3 Some people 'see' :A geographical location. The side of a cow. A bearded man.Apparently, what each person 'sees'depends more on what is already stored in that person's brain.That is people construct his/her own image.
4 Each of us views the world in ways like no other person does'I am apart of all of whom I have met' (Tennyson)
5 CONSTRUCTIVISM: A MODEL FOR LEARNING What does this mean for a classroom teacher ?Constructivist learning environment is one-to-one initiatives.According to this theory, the manner in which students acquire and process information is fundamental to their learning. Individuals "construct" meaning from the world around them.
6 What it looks likeIt is a flexible classroom environment engaging students in active learning.The role of teacher is to create active environment.The teacher is no longer the "sage on stage" but is "guide on the side."
7 Students learn content by building it themselves. The teacher provides stimulation and asks questions.Students are encouraged to come to their ownconclusions.
8 Students remember 90% of what they say and do, but remember only 20% of what teachers say. So let students seek information, form opinions, make decisions, and apply concepts to new situations.Active involvement and critical thinking is the key to constructivism.
9 FIVE PRINCIPLES OF CONSTRUCTIVISM 1. Create problems which hasvalue to students2. Structure learning around primaryconcepts3. Seek and value student’s points ofviews4. Adapt curriculum to address student’ssuppositions5. Assess learning in the context ofteaching
10 Difference between traditional and constructive class Emphasizes big conceptsPursuit of student questions and interests is valued.Include primary sources and manipulative materials.TraditionalEmphasizes basic skills.Strict adherence to fixed curriculumMaterials are primarily textbooks and workbooks.Learning is based on repetition.
11 Difference between traditional and constructive classes (cont.) Learning is interactive, based on previous knowledge.Teachers help students construct their own knowledge.Teacher's role is interactive, rooted in negotiation.Assessment includes student works, observations, and points of view, as well as tests. Process is as important as product.TraditionalTeachers disseminate information to students.Teacher's role is directive, rooted in authority.Assessment is through testing, correct answers.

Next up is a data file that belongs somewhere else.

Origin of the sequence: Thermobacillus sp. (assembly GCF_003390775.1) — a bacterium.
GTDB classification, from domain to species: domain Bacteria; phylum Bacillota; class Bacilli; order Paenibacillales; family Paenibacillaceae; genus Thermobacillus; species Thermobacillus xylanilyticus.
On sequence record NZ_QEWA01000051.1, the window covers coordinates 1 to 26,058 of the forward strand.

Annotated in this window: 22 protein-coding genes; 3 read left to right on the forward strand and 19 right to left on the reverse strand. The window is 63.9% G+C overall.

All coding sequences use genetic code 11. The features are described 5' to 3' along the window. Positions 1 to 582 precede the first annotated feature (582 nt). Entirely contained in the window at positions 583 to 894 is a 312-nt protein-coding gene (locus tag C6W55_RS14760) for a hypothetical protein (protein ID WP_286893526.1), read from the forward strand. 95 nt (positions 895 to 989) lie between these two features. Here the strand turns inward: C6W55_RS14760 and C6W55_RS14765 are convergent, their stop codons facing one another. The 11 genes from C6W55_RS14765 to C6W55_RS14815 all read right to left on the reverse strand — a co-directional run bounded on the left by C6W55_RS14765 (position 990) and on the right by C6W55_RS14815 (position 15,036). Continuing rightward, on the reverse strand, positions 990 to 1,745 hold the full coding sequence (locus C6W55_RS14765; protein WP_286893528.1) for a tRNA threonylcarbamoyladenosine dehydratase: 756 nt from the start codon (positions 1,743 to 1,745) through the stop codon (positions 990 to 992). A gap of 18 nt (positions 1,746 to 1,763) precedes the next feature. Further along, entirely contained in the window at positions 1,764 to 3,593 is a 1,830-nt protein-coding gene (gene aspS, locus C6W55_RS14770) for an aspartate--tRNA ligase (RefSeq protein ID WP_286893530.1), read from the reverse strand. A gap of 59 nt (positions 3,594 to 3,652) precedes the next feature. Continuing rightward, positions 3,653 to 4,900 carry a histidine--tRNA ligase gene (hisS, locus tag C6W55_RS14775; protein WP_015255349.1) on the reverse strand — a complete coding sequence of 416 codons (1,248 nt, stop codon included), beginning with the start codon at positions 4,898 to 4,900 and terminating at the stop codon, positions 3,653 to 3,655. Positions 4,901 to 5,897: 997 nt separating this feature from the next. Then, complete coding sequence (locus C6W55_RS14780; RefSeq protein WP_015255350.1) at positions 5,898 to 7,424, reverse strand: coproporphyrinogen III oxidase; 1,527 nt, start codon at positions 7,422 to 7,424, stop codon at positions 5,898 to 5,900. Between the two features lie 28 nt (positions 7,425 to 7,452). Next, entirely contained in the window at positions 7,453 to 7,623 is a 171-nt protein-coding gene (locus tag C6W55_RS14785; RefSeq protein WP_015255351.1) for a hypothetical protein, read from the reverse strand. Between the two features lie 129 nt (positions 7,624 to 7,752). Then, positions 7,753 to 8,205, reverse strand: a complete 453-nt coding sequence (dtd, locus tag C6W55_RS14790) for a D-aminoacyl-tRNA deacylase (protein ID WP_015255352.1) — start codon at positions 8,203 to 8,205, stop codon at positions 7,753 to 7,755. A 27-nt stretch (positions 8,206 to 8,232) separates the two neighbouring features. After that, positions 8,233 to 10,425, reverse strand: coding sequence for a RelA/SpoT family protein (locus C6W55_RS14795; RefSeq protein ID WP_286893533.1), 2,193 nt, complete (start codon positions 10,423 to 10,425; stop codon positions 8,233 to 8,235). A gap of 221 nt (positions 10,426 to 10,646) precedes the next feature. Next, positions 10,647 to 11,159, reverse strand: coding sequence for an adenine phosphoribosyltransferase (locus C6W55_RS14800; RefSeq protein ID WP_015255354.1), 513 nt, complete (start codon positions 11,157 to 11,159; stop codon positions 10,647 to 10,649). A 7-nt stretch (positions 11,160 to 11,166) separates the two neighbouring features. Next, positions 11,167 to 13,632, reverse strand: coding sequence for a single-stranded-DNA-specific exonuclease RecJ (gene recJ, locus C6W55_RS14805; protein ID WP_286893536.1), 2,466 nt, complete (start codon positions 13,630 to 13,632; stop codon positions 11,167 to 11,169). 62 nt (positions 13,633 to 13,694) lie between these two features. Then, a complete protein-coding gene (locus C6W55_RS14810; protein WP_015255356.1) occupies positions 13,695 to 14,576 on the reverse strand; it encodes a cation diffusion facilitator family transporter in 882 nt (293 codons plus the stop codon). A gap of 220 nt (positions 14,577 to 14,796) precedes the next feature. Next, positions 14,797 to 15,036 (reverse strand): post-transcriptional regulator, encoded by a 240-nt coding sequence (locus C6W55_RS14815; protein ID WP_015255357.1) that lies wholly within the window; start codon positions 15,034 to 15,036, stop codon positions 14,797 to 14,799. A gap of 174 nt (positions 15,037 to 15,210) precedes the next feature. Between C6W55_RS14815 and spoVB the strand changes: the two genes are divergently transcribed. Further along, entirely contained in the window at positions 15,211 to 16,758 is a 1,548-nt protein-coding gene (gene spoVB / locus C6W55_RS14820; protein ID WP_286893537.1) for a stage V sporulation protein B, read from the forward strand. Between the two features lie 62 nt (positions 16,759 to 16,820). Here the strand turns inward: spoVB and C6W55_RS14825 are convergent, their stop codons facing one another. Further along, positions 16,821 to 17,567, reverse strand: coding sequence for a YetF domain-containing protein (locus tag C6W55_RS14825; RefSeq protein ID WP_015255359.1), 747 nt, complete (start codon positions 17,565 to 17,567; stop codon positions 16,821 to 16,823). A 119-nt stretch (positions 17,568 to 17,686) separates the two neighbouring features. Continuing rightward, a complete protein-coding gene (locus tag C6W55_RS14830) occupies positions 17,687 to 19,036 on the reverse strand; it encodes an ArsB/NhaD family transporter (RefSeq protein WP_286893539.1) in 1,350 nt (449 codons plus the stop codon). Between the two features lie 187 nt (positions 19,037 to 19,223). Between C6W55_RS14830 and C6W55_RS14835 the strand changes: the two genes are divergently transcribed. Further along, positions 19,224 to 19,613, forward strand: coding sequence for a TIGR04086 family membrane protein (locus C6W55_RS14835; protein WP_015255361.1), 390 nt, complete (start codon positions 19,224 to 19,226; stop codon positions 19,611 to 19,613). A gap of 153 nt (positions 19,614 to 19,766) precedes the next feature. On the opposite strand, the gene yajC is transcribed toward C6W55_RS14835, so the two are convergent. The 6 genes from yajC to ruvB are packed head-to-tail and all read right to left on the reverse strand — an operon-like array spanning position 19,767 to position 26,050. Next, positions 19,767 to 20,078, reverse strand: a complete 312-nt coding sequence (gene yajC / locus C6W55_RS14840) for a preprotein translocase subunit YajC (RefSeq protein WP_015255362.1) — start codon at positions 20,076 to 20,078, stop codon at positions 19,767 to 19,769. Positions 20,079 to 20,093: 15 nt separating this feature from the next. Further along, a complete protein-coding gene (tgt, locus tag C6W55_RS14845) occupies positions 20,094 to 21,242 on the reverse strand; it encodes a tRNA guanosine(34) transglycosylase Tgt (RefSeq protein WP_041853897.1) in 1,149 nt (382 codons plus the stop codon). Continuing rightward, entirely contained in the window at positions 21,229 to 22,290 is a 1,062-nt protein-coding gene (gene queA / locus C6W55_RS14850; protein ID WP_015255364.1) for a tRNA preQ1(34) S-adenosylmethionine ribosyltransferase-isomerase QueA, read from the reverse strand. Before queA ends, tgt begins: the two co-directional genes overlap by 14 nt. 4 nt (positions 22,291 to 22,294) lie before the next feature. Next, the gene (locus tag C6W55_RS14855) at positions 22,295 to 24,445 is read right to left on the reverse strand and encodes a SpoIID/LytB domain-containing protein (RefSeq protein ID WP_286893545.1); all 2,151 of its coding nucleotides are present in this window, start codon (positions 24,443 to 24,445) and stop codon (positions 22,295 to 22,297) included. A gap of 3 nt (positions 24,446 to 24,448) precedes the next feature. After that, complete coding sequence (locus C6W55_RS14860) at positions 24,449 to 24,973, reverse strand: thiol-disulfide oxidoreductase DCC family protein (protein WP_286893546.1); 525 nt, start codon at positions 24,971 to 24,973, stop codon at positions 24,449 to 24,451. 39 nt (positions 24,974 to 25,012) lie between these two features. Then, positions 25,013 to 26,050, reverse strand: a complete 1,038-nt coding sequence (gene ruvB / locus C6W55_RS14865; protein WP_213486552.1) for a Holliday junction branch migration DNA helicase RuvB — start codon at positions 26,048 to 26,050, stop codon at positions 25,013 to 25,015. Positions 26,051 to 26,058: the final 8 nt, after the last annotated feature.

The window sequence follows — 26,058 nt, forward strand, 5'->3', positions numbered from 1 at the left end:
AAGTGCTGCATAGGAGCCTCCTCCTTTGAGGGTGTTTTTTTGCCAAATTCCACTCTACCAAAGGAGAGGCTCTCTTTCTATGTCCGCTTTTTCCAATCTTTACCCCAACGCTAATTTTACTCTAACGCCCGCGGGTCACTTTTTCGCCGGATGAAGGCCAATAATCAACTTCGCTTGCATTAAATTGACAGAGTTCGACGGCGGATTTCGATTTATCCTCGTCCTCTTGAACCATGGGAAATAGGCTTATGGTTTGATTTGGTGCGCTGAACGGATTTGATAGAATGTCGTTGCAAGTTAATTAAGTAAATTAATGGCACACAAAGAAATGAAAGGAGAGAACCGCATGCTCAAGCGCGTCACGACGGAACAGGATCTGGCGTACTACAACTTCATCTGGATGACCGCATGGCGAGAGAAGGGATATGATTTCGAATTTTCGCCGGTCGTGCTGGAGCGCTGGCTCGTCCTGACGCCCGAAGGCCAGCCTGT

12 Students are not blank slates. They come with already formulated knowledge, ideas, and understandings.This previous knowledge is the raw material for the new knowledge they create.
13 The teacher coaches, moderates and suggests, but keeps room for experiment. Learning activities require the students' full participation.
14 The main activity in a constructivist classroom is solving problems. Students use inquiry methods, ask questions, investigate a topic, and use a variety of resources.As students explore the topic, they draw conclusions, and revisit those conclusions if needed.
15 Students have ideas that they may later see were invalid, incorrect, or insufficient to explain new experiences.For instance, a child may believe that all trees lose their leaves in the fall, until she visits an evergreen forest.Constructivist teaching takes into account students' current conceptions and builds from there.
16 To be constructive ask the following: Am I asking for students' understanding before giving my own answers?Are there opportunities for dialogue about the concept?Am I asking open-ended questions?Am I allowing sufficient time after asking questions?Am I allowing enough time for students to work with the concept(s)?Am I providing chances to students for use their natural curiosity?
17 CONCLUSIONConstructivism is a mind set, helping teachers to create lesson plans based on student learning to create problem solvers. Instructors must be constantly student centered, focusing on which strategies are best to teach this particular group of students.